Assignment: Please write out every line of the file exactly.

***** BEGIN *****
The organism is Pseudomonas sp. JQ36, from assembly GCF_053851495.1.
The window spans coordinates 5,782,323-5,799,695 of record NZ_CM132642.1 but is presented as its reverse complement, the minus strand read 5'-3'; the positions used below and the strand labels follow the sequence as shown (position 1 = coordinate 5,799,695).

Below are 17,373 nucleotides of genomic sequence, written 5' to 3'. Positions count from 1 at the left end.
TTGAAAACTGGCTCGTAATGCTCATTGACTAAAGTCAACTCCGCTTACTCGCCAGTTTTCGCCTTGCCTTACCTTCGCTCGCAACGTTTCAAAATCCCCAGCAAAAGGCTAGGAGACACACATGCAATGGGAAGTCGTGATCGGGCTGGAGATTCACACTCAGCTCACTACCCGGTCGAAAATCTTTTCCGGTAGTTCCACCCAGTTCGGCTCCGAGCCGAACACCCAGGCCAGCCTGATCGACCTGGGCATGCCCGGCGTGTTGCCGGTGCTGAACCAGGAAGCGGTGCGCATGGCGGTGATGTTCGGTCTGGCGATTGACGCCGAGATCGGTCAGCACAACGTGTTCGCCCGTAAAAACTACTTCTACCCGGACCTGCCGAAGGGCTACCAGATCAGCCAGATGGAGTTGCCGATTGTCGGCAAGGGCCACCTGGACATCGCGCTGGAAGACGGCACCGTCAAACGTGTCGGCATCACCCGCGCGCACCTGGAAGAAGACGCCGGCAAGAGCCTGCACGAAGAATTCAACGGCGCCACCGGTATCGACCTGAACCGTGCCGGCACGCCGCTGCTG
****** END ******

The organism is Pseudomonas sp. JQ36, from assembly GCF_053851495.1.
The window spans coordinates 5,782,323-5,799,695 of record NZ_CM132642.1 but is presented as its reverse complement, the minus strand read 5'-3'; the positions used below and the strand labels follow the sequence as shown (position 1 = coordinate 5,799,695).

Below are 17,373 nucleotides of genomic sequence, written 5' to 3'. Positions count from 1 at the left end.
TTGAAAACTGGCTCGTAATGCTCATTGACTAAAGTCAACTCCGCTTACTCGCCAGTTTTCGCCTTGCCTTACCTTCGCTCGCAACGTTTCAAAATCCCCAGCAAAAGGCTAGGAGACACACATGCAATGGGAAGTCGTGATCGGGCTGGAGATTCACACTCAGCTCACTACCCGGTCGAAAATCTTTTCCGGTAGTTCCACCCAGTTCGGCTCCGAGCCGAACACCCAGGCCAGCCTGATCGACCTGGGCATGCCCGGCGTGTTGCCGGTGCTGAACCAGGAAGCGGTGCGCATGGCGGTGATGTTCGGTCTGGCGATTGACGCCGAGATCGGTCAGCACAACGTGTTCGCCCGTAAAAACTACTTCTACCCGGACCTGCCGAAGGGCTACCAGATCAGCCAGATGGAGTTGCCGATTGTCGGCAAGGGCCACCTGGACATCGCGCTGGAAGACGGCACCGTCAAACGTGTCGGCATCACCCGCGCGCACCTGGAAGAAGACGCCGGCAAGAGCCTGCACGAAGAATTCAACGGCGCCACCGGTATCGACCTGAACCGTGCCGGCACGCCGCTGCTG